Carolyn Marie Hauck, librarian

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Carolyn Marie Hauck, a retired Enoch Pratt Free Library staff member who encouraged patrons to explore films and the arts, died of dementia complications at the Pickersgill Retirement Community. The longtime Mount Vernon resident was 89.

Born in Anderson, Ohio, she was the daughter of Carroll E. and Marie Hauck. She earned a bachelor's degree in art from Miami University in Miami, Ohio, and had a master's degree in library science from Western Reserve University.

She moved to Baltimore in 1954 and joined the central Pratt Library. For more than three decades, she worked in its fine arts, music and audio-visual sections. For many years, she worked in the picture collection department, where she collected photographs and graphics culled from publications.

"She was a friendly person who welcomed patrons into the department," said Shirley Viviano, a retired Pratt co-worker who lives in Baltimore. "She herself was an artist and did some paintings she displayed in her apartment. She also entertained a good deal and was an excellent cook."

Mrs. Viviano recalled that Miss Hauck walked to work from her homes on Charles Street and later from the St. Paul at Chase apartment house.

"We'd eat at the Woman's Exchange and at Marconi's after work. She liked the fish and the sweetbreads there," she said.

After working at the Pratt's fine arts department, she moved to the audio-visual area and immersed herself in its film collection. Friends said she worked closely with Violet Myer, who headed the film section.

"She knew the collection backward and forward because she did the write-ups on the films when they came in," said Marc Sober, a Pratt colleague. "She helped a lot of local film professors and their students who would come in. I recalled how she worked closely with Stan VanDerBeek at UMBC when he was setting up a visual arts program."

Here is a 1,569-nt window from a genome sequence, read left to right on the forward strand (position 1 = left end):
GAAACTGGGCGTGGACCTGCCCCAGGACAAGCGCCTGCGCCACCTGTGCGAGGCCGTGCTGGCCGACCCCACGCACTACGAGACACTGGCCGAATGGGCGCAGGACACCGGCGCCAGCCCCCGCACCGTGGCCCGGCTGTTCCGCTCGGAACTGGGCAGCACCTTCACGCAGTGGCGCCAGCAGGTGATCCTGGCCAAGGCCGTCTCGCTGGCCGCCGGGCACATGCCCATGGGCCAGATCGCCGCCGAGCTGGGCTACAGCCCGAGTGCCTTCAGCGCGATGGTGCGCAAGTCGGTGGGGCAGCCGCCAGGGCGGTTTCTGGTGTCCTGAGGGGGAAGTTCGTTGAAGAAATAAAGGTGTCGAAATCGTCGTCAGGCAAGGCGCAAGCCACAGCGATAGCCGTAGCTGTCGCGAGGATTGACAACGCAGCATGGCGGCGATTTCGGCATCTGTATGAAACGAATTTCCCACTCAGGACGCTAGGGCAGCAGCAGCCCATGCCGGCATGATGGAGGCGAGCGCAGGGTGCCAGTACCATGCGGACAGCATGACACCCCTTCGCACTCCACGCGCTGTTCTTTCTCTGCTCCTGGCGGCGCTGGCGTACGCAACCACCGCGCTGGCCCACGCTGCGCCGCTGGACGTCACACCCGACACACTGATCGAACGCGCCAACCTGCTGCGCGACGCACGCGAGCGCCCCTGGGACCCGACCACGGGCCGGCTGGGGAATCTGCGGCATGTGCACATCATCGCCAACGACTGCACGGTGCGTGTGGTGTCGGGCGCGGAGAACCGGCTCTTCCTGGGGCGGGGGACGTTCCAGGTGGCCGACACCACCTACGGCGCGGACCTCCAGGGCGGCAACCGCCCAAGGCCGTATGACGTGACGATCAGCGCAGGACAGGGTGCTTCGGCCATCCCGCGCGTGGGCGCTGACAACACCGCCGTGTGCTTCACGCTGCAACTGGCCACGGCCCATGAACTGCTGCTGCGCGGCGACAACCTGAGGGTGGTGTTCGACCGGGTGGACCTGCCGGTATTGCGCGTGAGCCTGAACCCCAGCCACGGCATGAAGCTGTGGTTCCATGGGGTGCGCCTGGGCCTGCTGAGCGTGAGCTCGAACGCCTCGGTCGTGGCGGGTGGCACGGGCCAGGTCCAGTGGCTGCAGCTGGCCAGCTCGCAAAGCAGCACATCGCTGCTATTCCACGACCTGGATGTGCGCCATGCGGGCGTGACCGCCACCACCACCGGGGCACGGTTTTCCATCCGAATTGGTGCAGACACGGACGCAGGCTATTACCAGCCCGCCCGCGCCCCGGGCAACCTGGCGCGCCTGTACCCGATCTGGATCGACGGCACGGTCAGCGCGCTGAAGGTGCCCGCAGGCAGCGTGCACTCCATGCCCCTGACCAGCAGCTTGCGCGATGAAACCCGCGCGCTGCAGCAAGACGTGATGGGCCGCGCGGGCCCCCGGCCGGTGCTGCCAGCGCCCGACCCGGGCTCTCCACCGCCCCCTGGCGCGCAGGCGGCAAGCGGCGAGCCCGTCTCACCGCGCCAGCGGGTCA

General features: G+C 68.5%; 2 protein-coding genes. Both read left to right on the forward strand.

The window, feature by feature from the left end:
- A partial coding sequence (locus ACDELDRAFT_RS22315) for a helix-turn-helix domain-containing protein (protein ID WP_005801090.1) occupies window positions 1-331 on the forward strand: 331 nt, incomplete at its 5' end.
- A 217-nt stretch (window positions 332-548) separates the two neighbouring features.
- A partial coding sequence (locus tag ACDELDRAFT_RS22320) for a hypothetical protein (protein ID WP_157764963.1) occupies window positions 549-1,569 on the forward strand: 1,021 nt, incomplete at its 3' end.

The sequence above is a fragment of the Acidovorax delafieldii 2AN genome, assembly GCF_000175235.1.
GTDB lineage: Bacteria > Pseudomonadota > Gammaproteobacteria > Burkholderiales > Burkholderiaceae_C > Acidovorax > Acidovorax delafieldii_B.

Douglas Armstrong, a Pratt patron, recalled how she encouraged him and family members to check out 16 mm movies of Buster Keaton and Charlie Chaplin, or French films such as "The Red Balloon."

"She always tried to expose us to the best visual films, things we didn't know about and might not have found on our own," said Mr. Armstrong, a Baltimore resident.

Mr. Sober said his colleague's "primary interests" were art and music and that she was a regular at the Baltimore Symphony Orchestra and Center Stage. She also went on archaeological tours of the Middle East and the British Isles.

"She loved living in the city and made use of all its cultural facilities downtown," he said.

Miss Hauck joined the old Christ's Episcopal Church on East Chase Street and was a soprano in its choir. After it closed, she joined Emmanuel Church and kept choir robes clean and often sewed on a button.

"We referred to her as 'The General' in the most affectionate way," said the Rev. Thomas Culbertson, Emmanuel's rector emeritus. "She was able to marshal things and put them together. Her style was to drop in three days a week and check the altar supplies or the library or whatever needed doing. She helped write the altar guild manual."

Verle Larson, a church musician at both Christ's Church and Emmanuel, called her an "endearing person who was a well-known figure in Mount Vernon." He recalled that she walked wherever she needed to go in Baltimore.

A life celebration will be observed at a 10:30 a.m. service Sunday at Emmanuel Church, 811 Cathedral St.

Survivors include a niece and two nephews.

jacques.kelly@baltsun.com

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